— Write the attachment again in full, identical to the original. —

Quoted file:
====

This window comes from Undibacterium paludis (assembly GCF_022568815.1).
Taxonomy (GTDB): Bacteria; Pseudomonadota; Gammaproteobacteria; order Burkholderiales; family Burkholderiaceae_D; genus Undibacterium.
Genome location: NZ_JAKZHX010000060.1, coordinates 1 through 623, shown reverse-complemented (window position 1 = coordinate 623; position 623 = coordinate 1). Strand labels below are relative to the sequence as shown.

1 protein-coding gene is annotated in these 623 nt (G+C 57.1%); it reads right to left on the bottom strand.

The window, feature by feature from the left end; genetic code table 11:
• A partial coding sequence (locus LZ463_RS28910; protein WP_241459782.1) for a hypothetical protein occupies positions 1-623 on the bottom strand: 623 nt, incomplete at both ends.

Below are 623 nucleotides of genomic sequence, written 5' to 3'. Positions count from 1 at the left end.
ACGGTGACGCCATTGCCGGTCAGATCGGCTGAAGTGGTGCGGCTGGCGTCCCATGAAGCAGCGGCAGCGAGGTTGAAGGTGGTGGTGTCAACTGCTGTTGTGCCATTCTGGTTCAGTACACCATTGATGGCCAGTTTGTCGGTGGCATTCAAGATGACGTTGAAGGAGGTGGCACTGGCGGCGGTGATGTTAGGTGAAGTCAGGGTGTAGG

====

This window comes from Undibacterium paludis (assembly GCF_022568815.1).
Taxonomy (GTDB): Bacteria; Pseudomonadota; Gammaproteobacteria; order Burkholderiales; family Burkholderiaceae_D; genus Undibacterium.
Genome location: NZ_JAKZHX010000060.1, coordinates 1 through 623, shown reverse-complemented (window position 1 = coordinate 623; position 623 = coordinate 1). Strand labels below are relative to the sequence as shown.

1 protein-coding gene is annotated in these 623 nt (G+C 57.1%); it reads right to left on the bottom strand.

The window, feature by feature from the left end; genetic code table 11:
• A partial coding sequence (locus LZ463_RS28910; protein WP_241459782.1) for a hypothetical protein occupies positions 1-623 on the bottom strand: 623 nt, incomplete at both ends.

Below are 623 nucleotides of genomic sequence, written 5' to 3'. Positions count from 1 at the left end.
ACGGTGACGCCATTGCCGGTCAGATCGGCTGAAGTGGTGCGGCTGGCGTCCCATGAAGCAGCGGCAGCGAGGTTGAAGGTGGTGGTGTCAACTGCTGTTGTGCCATTCTGGTTCAGTACACCATTGATGGCCAGTTTGTCGGTGGCATTCAAGATGACGTTGAAGGAGGTGGCACTGGCGGCGGTGATGTTAGGTGAAGTCAGGGTGTAGG